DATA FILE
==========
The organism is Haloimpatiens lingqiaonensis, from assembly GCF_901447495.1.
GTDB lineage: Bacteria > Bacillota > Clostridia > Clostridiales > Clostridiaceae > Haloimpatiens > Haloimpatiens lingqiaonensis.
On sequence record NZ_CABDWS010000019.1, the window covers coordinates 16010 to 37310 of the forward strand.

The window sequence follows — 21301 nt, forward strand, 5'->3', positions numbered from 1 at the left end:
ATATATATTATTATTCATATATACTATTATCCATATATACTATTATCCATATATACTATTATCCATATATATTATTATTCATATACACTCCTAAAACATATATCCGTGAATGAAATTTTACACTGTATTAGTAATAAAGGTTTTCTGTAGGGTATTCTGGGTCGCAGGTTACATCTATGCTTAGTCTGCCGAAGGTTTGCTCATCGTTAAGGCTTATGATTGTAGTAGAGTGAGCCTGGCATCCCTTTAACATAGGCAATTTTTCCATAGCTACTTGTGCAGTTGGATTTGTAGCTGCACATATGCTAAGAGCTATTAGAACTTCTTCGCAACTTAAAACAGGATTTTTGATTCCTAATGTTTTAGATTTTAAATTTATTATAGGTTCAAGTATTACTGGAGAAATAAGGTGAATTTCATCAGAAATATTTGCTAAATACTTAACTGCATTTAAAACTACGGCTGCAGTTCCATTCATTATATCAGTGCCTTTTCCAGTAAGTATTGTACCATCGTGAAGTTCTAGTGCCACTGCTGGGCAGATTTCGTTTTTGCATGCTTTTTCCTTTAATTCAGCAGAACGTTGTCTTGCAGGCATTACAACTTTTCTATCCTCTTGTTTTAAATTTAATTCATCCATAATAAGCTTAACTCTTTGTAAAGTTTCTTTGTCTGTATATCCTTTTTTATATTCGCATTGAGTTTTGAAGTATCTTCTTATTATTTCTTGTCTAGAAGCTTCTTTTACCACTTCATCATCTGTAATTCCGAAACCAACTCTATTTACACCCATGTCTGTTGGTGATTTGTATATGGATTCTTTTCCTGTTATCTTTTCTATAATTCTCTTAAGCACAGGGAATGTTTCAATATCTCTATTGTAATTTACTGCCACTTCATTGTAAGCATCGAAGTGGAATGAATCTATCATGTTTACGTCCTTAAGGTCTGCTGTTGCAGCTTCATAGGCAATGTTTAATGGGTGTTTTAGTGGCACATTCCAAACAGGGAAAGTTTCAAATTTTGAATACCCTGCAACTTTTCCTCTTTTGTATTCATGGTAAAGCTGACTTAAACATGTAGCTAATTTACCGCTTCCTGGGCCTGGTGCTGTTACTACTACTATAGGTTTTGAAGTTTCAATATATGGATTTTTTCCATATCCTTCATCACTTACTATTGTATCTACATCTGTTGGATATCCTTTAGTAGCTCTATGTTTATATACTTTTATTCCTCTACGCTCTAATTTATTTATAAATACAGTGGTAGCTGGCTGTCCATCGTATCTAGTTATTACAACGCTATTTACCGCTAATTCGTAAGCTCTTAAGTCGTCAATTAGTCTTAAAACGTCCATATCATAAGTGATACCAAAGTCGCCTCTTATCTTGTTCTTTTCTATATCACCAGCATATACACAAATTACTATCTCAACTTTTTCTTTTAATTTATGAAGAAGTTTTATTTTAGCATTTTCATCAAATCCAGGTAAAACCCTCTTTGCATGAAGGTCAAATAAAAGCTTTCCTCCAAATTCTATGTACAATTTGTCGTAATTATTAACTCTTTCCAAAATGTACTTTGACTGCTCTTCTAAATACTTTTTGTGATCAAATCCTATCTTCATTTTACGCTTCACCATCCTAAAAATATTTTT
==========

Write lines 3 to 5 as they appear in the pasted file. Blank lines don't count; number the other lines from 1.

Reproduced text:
On sequence record NZ_CABDWS010000019.1, the window covers coordinates 16010 to 37310 of the forward strand.

The window sequence follows — 21301 nt, forward strand, 5'->3', positions numbered from 1 at the left end:
ATATATATTATTATTCATATATACTATTATCCATATATACTATTATCCATATATACTATTATCCATATATATTATTATTCATATACACTCCTAAAACATATATCCGTGAATGAAATTTTACACTGTATTAGTAATAAAGGTTTTCTGTAGGGTATTCTGGGTCGCAGGTTACATCTATGCTTAGTCTGCCGAAGGTTTGCTCATCGTTAAGGCTTATGATTGTAGTAGAGTGAGCCTGGCATCCCTTTAACATAGGCAATTTTTCCATAGCTACTTGTGCAGTTGGATTTGTAGCTGCACATATGCTAAGAGCTATTAGAACTTCTTCGCAACTTAAAACAGGATTTTTGATTCCTAATGTTTTAGATTTTAAATTTATTATAGGTTCAAGTATTACTGGAGAAATAAGGTGAATTTCATCAGAAATATTTGCTAAATACTTAACTGCATTTAAAACTACGGCTGCAGTTCCATTCATTATATCAGTGCCTTTTCCAGTAAGTATTGTACCATCGTGAAGTTCTAGTGCCACTGCTGGGCAGATTTCGTTTTTGCATGCTTTTTCCTTTAATTCAGCAGAACGTTGTCTTGCAGGCATTACAACTTTTCTATCCTCTTGTTTTAAATTTAATTCATCCATAATAAGCTTAACTCTTTGTAAAGTTTCTTTGTCTGTATATCCTTTTTTATATTCGCATTGAGTTTTGAAGTATCTTCTTATTATTTCTTGTCTAGAAGCTTCTTTTACCACTTCATCATCTGTAATTCCGAAACCAACTCTATTTACACCCATGTCTGTTGGTGATTTGTATATGGATTCTTTTCCTGTTATCTTTTCTATAATTCTCTTAAGCACAGGGAATGTTTCAATATCTCTATTGTAATTTACTGCCACTTCATTGTAAGCATCGAAGTGGAATGAATCTATCATGTTTACGTCCTTAAGGTCTGCTGTTGCAGCTTCATAGGCAATGTTTAATGGGTGTTTTAGTGGCACATTCCAAACAGGGAAAGTTTCAAATTTTGAATACCCTGCAACTTTTCCTCTTTTGTATTCATGGTAAAGCTGACTTAAACATGTAGCTAATTTACCGCTTCCTGGGCCTGGTGCTGTTACTACTACTATAGGTTTTGAAGTTTCAATATATGGATTTTTTCCATATCCTTCATCACTTACTATTGTATCTACATCTGTTGGATATCCTTTAGTAGCTCTATGTTTATATACTTTTATTCCTCTACGCTCTAATTTATTTATAAATACAGTGGTAGCTGGCTGTCCATCGTATCTAGTTATTACAACGCTATTTACCGCTAATTCGTAAGCTCTTAAGTCGTCAATTAGTCTTAAAACGTCCATATCATAAGTGATACCAAAGTCGCCTCTTATCTTGTTCTTTTCTATATCACCAGCATATACACAAATTACTATCTCAACTTTTTCTTTTAATTTATGAAGAAGTTTTATTTTAGCATTTTCATCAAATCCAGGTAAAACCCTCTTTGCATGAAGGTCAAATAAAAGCTTTCCTCCAAATTCTATGTACAATTTGTCGTAATTATTAACTCTTTCCAAAATGTACTTTGACTGCTCTTCTAAATACTTTTTGTGATCAAATCCTATCTTCATTTTACGCTTCACCATCCTAAAAATATTTTT